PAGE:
Author Archives: sallyhinchcliffe

Hospital routes – a site visit

On Saturday a couple of us took a ride out to Cargenbridge to have a look at where the proposed new routes to the hospital will be going. The plans are here (click for the full size version)

proposed routes

Proposed hospital routes – click for full size version

As you can see, the plan is for bikes to go down the Dalbeattie Road, and then dogleg along Hermitage Drive, before crossing where Park Road crosses the New Abbey Road now. There does seem to be an indication of an alternative route up Maxwell Street, which doesn’t quite take into account the fact that Maxwell Street goes vertically up the side of a hill – as cyclists, we’re all for a direct route, but deviating around the worst gradients is generally recommended.

There are some good features. Continuing the shared use pavement from Cargenbridge to the junction between Park Road and Dalbeattie Road avoids a nasty crossing at the moment

current crossing

Current crossing of the Dalbeattie Road to get to the shared use pavement on the other side

On the whole, we’re not fans of shared use pavements, but there is little foot traffic on this stretch of the road, so it’s probably acceptable.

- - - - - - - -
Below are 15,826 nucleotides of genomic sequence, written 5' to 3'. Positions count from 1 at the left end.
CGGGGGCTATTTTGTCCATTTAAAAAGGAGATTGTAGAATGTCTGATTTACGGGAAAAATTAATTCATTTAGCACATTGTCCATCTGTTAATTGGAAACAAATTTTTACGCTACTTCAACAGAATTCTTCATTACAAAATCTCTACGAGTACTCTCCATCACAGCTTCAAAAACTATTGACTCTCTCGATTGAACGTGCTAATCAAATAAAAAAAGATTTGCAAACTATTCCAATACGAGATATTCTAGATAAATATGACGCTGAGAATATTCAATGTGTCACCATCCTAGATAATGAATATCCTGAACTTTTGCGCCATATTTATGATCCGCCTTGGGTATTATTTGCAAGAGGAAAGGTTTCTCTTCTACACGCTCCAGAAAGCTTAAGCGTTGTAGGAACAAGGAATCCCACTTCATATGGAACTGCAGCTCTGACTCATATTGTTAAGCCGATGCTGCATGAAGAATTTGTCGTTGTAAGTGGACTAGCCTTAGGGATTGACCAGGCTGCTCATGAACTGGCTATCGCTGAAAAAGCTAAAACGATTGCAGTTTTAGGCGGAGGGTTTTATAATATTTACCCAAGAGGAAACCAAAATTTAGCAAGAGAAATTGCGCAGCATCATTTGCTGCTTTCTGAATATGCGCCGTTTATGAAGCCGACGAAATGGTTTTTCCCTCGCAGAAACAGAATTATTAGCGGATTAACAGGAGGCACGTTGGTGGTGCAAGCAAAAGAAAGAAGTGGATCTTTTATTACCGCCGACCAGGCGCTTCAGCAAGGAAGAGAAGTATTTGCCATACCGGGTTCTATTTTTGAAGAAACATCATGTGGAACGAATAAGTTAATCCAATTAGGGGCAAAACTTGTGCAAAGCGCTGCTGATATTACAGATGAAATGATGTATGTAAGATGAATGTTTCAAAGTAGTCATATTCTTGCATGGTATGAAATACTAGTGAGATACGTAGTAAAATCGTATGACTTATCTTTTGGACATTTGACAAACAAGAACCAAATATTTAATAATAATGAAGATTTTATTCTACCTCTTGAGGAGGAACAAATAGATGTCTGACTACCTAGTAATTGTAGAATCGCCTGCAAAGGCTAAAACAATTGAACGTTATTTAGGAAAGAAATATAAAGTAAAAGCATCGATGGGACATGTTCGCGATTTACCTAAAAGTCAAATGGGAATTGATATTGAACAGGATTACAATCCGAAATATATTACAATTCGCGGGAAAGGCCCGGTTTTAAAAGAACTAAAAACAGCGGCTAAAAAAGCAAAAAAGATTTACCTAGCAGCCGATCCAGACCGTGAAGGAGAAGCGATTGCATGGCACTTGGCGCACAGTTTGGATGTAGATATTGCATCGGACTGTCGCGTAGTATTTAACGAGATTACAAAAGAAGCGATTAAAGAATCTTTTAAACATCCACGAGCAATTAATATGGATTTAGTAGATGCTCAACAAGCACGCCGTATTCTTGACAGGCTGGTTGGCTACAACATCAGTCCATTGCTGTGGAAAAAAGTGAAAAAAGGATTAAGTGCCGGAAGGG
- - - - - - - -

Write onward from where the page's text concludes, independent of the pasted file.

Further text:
Plans to improve the crossing of the New Abbey Road are also an improvement. At the moment this is such a tricky crossing, we have stopped taking family groups on it.

New Abbey Road crossing point

Where Park Road joins the New Abbey Road. Not at all easy to get across

However, we don’t think that on-road cycle lanes along the rest of the Dalbeattie Road will add anything at all to the cycling experience:

Dalbeattie Road

Lower end of the Dalbeattie Road

Either they will be parked on, in which case they will be pointless, or they will need to remove the parking altogether, in which case there would be room to put in a proper separated cycle track. However it’s possible there could be room here for Dumfries’s first parking-protected cycle lane, if they got rid of the centre line.

We still feel that the best bet would be to continue the current Park Road off-road path to the junction with New Abbey Road. There are fewer pedestrians to contend with and less demand for parking, plus it’s more direct for cyclists who intend to go along Rotchell Road and then down to Suspension Brae, or indeed on to Troqueer.

end of the Park road path

Park Road path, which currently just ends, on a bend.

We would also suggest extending the Park Road path in the other direction, all the way down past the roundabout and Garroch Loaning. This would  then enable cyclists to avoid crossing the Garroch Loaning altogether, if the current pavement on the far side of the road was extended all the way up to the viaduct

other end of the path

The other end of the Park road Path. If the road was a bit narrower here to make room for a wider path, speeds would be slower too.

If that’s all too difficult with land ownership, then we’d suggest closing one end of the Dalbeattie Road off altogether, reducing through traffic, so there would be no need for separate lanes.